The following are open projects that are available to PhD students. If you’re interested to know more, send us an email or come to Harold’s office at COM2-03-03.
How can we better integrate human and AI-based decision making? Consider a large team of humans and intelligent machines who are collaborating on a joint decision-making task; what frameworks and methods are necessary to coordinate activities, and ensure the efficient distribution of accurate information? Is it possible to scale these systems to support nation-wide activities, for example, as an alternative to standard political referendum procedures? This project involves tackling these issues to invent new forms of collaborative decision-making that supercede what is currently being used. We will advance the state-of-the-art in online machine learning and decision-theoretic methods, along with interaction patterns to facilitate natural interaction between elements.
In the near future, robots will pervade our social space. There’ll be robots everywhere: in our workplaces, malls, and homes. Although many of us in Computer Science are comfortable with robot programming, many lay-people are not similarly skilled. Can we enable people to teach robots similar to how we teach each other? Standard Learning by Demonstration (LbD) approaches use machine learning methods to learn from human demonstrations in the form of trajectories. We are going to break this trend and consider rich training scenarios where (i) the human is not just a labeller/demonstrator and (ii) the machine is not just a passive observer. We will craft new machine learning methods that will enable the robot (i) to process information beyond labels (e.g., reasons why actions are correct/wrong), and (ii) to interact with the human similar to how a student may pose questions to a teacher.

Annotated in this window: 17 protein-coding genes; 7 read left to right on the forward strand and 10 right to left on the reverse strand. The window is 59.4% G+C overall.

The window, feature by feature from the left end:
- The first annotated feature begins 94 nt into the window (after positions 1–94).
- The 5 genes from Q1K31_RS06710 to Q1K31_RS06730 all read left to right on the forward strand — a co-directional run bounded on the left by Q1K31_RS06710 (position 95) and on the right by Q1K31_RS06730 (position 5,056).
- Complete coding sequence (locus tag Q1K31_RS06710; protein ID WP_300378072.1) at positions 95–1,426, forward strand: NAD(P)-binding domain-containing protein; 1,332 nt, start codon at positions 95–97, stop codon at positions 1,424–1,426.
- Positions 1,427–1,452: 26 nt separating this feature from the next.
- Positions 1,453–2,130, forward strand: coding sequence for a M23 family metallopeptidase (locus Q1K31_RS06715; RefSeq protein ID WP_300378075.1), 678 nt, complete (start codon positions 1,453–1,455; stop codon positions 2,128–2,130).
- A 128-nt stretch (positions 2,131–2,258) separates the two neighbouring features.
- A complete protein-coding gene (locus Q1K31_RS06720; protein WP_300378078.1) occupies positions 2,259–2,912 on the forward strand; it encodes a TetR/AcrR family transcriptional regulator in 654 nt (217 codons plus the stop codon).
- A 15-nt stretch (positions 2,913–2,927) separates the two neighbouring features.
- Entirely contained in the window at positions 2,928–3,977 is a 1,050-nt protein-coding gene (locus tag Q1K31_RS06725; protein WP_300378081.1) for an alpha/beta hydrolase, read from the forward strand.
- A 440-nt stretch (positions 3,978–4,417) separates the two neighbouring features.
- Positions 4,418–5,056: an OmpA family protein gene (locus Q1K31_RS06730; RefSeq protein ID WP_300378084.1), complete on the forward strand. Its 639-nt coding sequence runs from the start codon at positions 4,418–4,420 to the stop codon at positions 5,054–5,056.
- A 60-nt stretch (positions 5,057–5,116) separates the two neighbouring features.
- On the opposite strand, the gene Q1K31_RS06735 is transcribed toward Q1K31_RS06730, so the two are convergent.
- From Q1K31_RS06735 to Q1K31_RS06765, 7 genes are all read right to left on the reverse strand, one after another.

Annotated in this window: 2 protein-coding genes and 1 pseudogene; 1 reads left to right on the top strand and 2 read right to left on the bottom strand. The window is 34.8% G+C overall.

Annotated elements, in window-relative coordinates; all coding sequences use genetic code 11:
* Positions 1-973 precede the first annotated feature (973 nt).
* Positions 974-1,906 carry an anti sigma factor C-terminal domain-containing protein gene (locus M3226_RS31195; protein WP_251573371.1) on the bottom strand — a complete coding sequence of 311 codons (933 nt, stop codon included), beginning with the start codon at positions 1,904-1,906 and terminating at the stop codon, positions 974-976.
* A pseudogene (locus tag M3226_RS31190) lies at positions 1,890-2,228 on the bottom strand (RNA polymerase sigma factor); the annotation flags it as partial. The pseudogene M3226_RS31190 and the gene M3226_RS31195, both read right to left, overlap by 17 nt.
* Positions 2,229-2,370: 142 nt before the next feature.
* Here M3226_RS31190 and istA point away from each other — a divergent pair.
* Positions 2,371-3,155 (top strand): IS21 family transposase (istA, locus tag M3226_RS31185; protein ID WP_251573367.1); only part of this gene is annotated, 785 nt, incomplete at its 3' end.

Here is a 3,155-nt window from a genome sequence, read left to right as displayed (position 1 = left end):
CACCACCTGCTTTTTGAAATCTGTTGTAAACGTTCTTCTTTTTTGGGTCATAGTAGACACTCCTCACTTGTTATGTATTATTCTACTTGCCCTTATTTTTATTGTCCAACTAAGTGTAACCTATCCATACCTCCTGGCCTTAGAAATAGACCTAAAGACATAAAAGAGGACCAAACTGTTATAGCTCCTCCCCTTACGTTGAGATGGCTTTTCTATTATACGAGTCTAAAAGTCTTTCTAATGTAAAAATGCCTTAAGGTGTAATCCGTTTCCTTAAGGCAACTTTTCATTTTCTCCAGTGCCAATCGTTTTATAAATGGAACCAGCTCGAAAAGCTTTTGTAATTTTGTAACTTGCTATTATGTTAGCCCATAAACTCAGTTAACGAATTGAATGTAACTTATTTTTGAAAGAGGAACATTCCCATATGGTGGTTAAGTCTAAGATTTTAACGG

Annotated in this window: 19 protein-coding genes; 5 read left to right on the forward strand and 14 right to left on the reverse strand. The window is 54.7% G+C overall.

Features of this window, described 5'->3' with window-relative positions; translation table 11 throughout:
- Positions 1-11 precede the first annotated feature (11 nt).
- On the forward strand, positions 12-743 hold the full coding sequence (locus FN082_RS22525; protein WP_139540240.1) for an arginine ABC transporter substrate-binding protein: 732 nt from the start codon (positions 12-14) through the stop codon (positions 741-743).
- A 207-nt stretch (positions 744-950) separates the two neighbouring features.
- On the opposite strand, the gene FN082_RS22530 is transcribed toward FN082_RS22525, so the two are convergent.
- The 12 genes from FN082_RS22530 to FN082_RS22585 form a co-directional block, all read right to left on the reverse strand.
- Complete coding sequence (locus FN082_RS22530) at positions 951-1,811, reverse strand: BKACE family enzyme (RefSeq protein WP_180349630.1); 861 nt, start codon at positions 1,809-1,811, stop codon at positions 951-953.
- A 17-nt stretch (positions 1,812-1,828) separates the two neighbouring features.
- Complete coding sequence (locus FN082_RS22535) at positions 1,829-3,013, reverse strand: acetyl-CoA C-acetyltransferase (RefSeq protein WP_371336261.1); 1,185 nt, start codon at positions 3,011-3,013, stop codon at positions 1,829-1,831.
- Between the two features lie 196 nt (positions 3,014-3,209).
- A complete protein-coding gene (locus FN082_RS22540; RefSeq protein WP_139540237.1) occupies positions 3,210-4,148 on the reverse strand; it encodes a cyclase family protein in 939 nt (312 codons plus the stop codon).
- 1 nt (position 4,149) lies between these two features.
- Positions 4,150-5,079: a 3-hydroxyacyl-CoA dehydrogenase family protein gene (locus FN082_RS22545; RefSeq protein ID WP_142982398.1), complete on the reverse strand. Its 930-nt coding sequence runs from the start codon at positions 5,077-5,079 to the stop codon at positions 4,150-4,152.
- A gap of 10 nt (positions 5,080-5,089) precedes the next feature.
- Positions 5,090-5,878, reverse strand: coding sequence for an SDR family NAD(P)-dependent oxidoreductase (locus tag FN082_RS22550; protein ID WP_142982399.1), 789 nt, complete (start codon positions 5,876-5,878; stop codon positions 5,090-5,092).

A key problem with today’s deep networks are that they are non-interpretable; analyzing the weights and activations gives you little insight into what the model is doing. This is a significant problem that limits applicability of deep networks: would you trust a medical diagnosis model that is unable to tell you why it thinks you have cancer? In this project, we will advance current deep models by making them more amenable to human interpretation. For example, we will craft new variants of deep generative models that learn disentangled and interpretable features spaces.
How we interact and work with one another can be greatly influenced by internal states. Consider the last few times you collaborated with another person: how much of your behavior was influenced by whether you were focussed or distracted, energized or tired, full or hungry? As we increasingly collaborate with artificial intelligent agents, one key question is whether AI-based decision-making and learning can be improved if machines understood their human collaborators better. This project will involve proposing new human cognitive models that will be integrated into our machine learning systems. For example, we will be studying how to probabilistically estimate latent (hidden) human properties such as trust, fatigue, prejudices, and cognitive overload. We will then “close-the-loop” by using these cognitive models to affect resultant actions in an effort to improve collaborative task outcomes.